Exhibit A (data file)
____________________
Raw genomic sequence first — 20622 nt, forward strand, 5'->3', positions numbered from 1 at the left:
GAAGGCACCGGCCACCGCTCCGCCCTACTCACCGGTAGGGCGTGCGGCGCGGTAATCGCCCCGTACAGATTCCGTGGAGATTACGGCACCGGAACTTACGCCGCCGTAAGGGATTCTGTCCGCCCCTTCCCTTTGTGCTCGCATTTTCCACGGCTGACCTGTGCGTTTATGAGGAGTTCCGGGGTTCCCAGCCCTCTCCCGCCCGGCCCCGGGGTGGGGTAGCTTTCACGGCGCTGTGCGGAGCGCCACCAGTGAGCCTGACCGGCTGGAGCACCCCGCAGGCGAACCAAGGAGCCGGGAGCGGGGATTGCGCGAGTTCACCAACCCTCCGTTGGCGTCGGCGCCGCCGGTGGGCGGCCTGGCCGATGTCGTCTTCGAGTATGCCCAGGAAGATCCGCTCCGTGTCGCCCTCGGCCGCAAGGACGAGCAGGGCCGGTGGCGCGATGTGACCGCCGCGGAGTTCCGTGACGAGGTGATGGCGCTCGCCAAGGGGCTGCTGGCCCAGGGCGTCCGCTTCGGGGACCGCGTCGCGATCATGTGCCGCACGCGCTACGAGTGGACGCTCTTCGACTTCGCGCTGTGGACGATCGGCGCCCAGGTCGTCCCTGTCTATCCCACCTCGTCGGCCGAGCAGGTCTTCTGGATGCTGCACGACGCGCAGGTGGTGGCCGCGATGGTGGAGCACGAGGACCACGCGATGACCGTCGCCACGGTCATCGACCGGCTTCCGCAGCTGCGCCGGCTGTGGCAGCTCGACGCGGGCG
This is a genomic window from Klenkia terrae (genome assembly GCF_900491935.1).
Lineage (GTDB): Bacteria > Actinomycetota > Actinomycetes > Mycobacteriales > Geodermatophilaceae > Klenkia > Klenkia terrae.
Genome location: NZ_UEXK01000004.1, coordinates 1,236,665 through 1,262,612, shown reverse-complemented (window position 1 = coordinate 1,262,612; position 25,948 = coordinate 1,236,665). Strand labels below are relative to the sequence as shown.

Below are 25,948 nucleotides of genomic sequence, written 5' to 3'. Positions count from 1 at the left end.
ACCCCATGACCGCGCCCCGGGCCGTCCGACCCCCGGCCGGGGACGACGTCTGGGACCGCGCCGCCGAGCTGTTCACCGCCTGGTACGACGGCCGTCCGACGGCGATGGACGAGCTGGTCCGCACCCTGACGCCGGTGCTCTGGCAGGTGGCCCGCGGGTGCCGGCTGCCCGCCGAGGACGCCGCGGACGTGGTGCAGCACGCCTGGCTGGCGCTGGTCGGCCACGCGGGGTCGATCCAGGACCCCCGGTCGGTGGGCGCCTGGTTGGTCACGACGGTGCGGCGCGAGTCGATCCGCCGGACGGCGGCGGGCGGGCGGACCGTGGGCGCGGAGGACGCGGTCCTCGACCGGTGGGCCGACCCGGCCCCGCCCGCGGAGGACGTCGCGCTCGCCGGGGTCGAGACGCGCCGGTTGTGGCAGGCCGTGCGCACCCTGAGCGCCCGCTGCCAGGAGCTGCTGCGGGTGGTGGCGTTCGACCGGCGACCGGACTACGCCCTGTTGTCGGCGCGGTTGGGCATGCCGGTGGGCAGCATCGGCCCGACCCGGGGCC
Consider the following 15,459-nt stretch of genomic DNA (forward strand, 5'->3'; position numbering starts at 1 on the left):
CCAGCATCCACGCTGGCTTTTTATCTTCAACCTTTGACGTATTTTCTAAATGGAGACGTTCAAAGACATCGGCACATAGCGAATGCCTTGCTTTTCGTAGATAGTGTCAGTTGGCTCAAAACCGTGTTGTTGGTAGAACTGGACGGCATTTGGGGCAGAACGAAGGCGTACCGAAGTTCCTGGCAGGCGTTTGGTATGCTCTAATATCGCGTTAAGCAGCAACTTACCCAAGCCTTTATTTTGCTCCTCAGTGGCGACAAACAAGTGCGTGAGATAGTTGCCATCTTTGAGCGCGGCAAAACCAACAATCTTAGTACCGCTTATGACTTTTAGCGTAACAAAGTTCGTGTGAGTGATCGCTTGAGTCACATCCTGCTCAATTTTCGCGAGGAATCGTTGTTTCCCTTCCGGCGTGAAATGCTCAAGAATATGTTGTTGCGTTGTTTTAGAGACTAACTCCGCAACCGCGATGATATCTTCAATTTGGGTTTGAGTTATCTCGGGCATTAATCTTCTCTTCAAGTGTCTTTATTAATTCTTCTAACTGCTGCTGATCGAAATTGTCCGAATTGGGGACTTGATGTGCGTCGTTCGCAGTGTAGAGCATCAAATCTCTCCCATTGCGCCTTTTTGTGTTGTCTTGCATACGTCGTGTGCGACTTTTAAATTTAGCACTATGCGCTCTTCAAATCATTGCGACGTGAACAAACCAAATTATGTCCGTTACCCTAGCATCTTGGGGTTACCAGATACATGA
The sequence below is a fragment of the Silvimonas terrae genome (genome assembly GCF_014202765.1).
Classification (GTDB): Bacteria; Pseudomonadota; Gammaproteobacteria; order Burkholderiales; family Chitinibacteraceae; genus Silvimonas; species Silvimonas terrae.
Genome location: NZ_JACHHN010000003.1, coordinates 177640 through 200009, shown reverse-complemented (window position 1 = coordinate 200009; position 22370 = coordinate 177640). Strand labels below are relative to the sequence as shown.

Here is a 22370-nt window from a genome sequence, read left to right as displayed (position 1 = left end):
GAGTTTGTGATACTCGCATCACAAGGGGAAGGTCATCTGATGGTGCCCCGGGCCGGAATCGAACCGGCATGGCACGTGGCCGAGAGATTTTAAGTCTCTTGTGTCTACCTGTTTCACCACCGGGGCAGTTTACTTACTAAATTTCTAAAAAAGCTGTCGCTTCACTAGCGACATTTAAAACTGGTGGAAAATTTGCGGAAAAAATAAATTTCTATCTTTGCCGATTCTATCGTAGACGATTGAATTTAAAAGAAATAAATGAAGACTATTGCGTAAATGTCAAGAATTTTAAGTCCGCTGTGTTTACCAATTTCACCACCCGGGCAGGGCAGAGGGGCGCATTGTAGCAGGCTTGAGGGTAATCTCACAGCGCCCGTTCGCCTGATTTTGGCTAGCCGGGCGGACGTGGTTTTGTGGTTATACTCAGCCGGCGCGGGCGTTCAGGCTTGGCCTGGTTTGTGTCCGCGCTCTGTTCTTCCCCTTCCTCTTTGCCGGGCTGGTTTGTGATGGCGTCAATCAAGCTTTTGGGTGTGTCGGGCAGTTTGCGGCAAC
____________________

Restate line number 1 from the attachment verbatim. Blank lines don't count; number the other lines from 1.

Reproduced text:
Raw genomic sequence first — 20622 nt, forward strand, 5'->3', positions numbered from 1 at the left: